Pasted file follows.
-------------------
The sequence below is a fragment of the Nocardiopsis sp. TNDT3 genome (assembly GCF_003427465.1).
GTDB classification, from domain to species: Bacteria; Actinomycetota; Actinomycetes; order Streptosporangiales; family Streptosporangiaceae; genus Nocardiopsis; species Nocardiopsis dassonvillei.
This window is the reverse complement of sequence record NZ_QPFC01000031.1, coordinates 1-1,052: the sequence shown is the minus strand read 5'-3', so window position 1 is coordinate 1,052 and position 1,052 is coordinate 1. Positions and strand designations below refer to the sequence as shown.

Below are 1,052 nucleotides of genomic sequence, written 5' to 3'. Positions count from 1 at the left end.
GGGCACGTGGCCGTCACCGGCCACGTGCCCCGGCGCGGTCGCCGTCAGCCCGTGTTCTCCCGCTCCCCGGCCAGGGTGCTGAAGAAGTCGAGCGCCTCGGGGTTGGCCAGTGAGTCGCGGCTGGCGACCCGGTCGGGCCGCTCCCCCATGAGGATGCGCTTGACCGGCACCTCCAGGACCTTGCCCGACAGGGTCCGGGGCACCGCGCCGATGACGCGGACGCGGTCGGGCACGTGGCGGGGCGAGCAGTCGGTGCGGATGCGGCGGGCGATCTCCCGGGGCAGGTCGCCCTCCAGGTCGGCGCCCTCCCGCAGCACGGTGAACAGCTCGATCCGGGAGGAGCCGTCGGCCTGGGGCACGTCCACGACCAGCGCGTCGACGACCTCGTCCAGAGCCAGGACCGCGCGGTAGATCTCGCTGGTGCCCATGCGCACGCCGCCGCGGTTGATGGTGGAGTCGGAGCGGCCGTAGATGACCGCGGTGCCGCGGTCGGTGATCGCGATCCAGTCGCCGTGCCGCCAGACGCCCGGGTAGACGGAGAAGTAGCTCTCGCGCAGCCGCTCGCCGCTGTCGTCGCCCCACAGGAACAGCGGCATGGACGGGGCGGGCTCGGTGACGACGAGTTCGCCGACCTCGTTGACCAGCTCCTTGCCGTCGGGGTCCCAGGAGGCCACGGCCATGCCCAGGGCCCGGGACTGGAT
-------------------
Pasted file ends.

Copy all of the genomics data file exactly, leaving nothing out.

The sequence below is a fragment of the Nocardiopsis sp. TNDT3 genome (assembly GCF_003427465.1).
GTDB classification, from domain to species: Bacteria; Actinomycetota; Actinomycetes; order Streptosporangiales; family Streptosporangiaceae; genus Nocardiopsis; species Nocardiopsis dassonvillei.
This window is the reverse complement of sequence record NZ_QPFC01000031.1, coordinates 1-1,052: the sequence shown is the minus strand read 5'-3', so window position 1 is coordinate 1,052 and position 1,052 is coordinate 1. Positions and strand designations below refer to the sequence as shown.

Below are 1,052 nucleotides of genomic sequence, written 5' to 3'. Positions count from 1 at the left end.
GGGCACGTGGCCGTCACCGGCCACGTGCCCCGGCGCGGTCGCCGTCAGCCCGTGTTCTCCCGCTCCCCGGCCAGGGTGCTGAAGAAGTCGAGCGCCTCGGGGTTGGCCAGTGAGTCGCGGCTGGCGACCCGGTCGGGCCGCTCCCCCATGAGGATGCGCTTGACCGGCACCTCCAGGACCTTGCCCGACAGGGTCCGGGGCACCGCGCCGATGACGCGGACGCGGTCGGGCACGTGGCGGGGCGAGCAGTCGGTGCGGATGCGGCGGGCGATCTCCCGGGGCAGGTCGCCCTCCAGGTCGGCGCCCTCCCGCAGCACGGTGAACAGCTCGATCCGGGAGGAGCCGTCGGCCTGGGGCACGTCCACGACCAGCGCGTCGACGACCTCGTCCAGAGCCAGGACCGCGCGGTAGATCTCGCTGGTGCCCATGCGCACGCCGCCGCGGTTGATGGTGGAGTCGGAGCGGCCGTAGATGACCGCGGTGCCGCGGTCGGTGATCGCGATCCAGTCGCCGTGCCGCCAGACGCCCGGGTAGACGGAGAAGTAGCTCTCGCGCAGCCGCTCGCCGCTGTCGTCGCCCCACAGGAACAGCGGCATGGACGGGGCGGGCTCGGTGACGACGAGTTCGCCGACCTCGTTGACCAGCTCCTTGCCGTCGGGGTCCCAGGAGGCCACGGCCATGCCCAGGGCCCGGGACTGGAT